• Solid puzzles

Story

A strange fortune teller had set up shop and squatted in an escape room business venue. The owner had asked us to investigate her tent and see if we could dig up some dirt that he could use to evict her.

In-game: The poster for "The Cursed Caravan at North Shore Escape."

Setting

We entered a tent just off of North Shore Escape’s lobby. The space was essentially a tent made of bedding. By some force of will and smart theme selection, it worked remarkably well.

The Cursed Caravan had been originally designed as a temporary game, but it had stayed on.

In-game: two seats on either side of a table with a crystal ball.

Gameplay

North Shore Escape’s The Cursed Caravan was a standard escape room with a moderate level of difficulty.

Core gameplay revolved around searching, observing, making connections, and puzzling.

In-game: bookshelf with two locked boxes.

Analysis

➕ The story was interesting. There was a lot to follow, but it paid off.

The Cursed Caravan was well themed as a fortune teller’s tent. The eclectic mix of wall hangings and tchotchkes felt at home in the environment. It was an inspired thematic choice for a low-budget escape room.

➖ Although the tent looked appropriately fortune teller-esque, it also looked less than stable. We worried about accidentally breaking the set, props, or tech. The construction lacked refinement.

➕ The game flowed well. It was a small space, but we were able to move freely around it, rather than linearly through it, which made it feel bigger than it was.

In-game: Tent entrance.

➕ North Shore Escape balanced searching and puzzling to prevent late-game hangups. The puzzle flow was laid out such that we’d find puzzle elements before we needed them. Thus the puzzle solves moved more quickly. It was elegant design.

➕/➖ The tech looked clunky. This kind of worked. We could interpret it as weird fortune teller magic. At the same time, it felt like messy craftsmanship.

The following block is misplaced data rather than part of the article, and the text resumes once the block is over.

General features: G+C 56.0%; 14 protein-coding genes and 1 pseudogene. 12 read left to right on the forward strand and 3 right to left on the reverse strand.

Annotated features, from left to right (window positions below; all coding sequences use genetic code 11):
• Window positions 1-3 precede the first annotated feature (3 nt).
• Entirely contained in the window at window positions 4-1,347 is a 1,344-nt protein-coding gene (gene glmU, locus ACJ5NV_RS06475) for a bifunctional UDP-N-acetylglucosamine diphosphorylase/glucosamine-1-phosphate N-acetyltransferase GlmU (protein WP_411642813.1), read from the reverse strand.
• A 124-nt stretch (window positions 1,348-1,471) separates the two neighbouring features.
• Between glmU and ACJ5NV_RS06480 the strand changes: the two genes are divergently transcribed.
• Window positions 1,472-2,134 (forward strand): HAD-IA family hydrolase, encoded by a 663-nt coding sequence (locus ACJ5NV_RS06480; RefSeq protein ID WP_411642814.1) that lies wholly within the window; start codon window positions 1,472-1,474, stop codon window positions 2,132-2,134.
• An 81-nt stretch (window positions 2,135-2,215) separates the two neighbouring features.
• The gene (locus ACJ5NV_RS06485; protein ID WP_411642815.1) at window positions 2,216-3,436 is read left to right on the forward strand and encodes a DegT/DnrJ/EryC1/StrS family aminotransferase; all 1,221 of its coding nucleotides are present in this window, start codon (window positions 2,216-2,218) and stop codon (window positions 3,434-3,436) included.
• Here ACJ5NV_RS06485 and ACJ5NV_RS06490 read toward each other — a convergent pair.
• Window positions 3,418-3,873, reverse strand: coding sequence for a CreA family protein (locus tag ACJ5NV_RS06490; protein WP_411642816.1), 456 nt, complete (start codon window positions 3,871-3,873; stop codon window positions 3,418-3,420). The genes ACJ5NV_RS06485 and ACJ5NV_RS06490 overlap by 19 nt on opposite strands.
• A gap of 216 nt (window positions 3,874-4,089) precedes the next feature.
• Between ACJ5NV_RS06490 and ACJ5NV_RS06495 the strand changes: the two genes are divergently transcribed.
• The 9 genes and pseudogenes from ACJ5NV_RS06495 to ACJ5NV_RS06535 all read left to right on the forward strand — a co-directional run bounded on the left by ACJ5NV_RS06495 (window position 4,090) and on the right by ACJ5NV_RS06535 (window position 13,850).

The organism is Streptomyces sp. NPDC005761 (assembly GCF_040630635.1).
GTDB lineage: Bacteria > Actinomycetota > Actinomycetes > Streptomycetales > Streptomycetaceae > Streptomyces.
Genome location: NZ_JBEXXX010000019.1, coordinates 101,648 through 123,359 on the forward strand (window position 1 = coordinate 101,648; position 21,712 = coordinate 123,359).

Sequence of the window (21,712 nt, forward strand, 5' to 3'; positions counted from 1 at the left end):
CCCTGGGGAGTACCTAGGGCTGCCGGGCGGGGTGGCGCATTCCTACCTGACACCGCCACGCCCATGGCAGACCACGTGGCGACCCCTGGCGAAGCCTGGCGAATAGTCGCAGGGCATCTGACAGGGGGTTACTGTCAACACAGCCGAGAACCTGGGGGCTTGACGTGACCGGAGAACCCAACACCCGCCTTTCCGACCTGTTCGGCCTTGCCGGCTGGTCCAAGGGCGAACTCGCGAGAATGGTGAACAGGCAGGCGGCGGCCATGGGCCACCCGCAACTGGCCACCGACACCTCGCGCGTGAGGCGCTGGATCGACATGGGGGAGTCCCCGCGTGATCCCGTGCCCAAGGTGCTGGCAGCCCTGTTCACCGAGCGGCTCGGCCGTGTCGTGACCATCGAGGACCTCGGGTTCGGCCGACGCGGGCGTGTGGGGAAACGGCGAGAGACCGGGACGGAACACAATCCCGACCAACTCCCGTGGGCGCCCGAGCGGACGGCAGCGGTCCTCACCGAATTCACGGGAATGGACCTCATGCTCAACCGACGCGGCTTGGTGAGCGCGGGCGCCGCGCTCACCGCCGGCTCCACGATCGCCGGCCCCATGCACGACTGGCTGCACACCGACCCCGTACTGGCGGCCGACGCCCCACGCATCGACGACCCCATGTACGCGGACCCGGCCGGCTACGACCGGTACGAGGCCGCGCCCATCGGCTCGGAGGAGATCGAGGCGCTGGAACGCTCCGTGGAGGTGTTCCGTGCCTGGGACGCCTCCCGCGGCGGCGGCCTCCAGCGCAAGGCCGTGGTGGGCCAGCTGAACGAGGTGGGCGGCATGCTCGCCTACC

➖ Tech opens needed to pop. Especially when we’re being careful with a delicate set (and at one point we even encountered a “do not pull” sign), it would go a long way if “magical” opens were always evident.

➕ The story was available in readings and played as audio recordings. We appreciated that each player could take it in the way that worked for them.

Tips For Visiting

Book your hour with North Shore Escape’s The Cursed Caravan, and tell them that the Room Escape Artist sent you.

Disclosure: North Shore Escape comped our tickets for this game.

The Gate Escape – The Observatory [Review]

A revolution & revelation

Location: Leominster, Massachusetts

Date Played: December 17, 2018

Team size: 4-6; we recommend 4-6

Duration: 90 minutes

Price: $33 per player

Ticketing: Public

REA Reaction

Don’t let the description of The Observatory fool you. This wasn’t just another room escape. This was something special.

The Gate Escape designed The Observatory for experienced players; it presented a stiff but fair challenge. They managed to nail this rare combination while putting a unique spin on their game.

This game made us feel so smiley.

If you find yourself in Boston, and you love escape rooms, it’s worth the hour drive to The Gate Escape. The Observatory is a must-play.

If you’re a newbie, we suggest starting with The Gate Escape’s other delightful games before you attempt The Observatory. This is a special game, and you’ll want to level up your skills so that you can truly appreciate it.

In-game: the wood walls of an observatory with orange galaxy paintings on the wall.

Who is this for?

  • Adventure seekers
  • Puzzle lovers
  • Best for players with at least some experience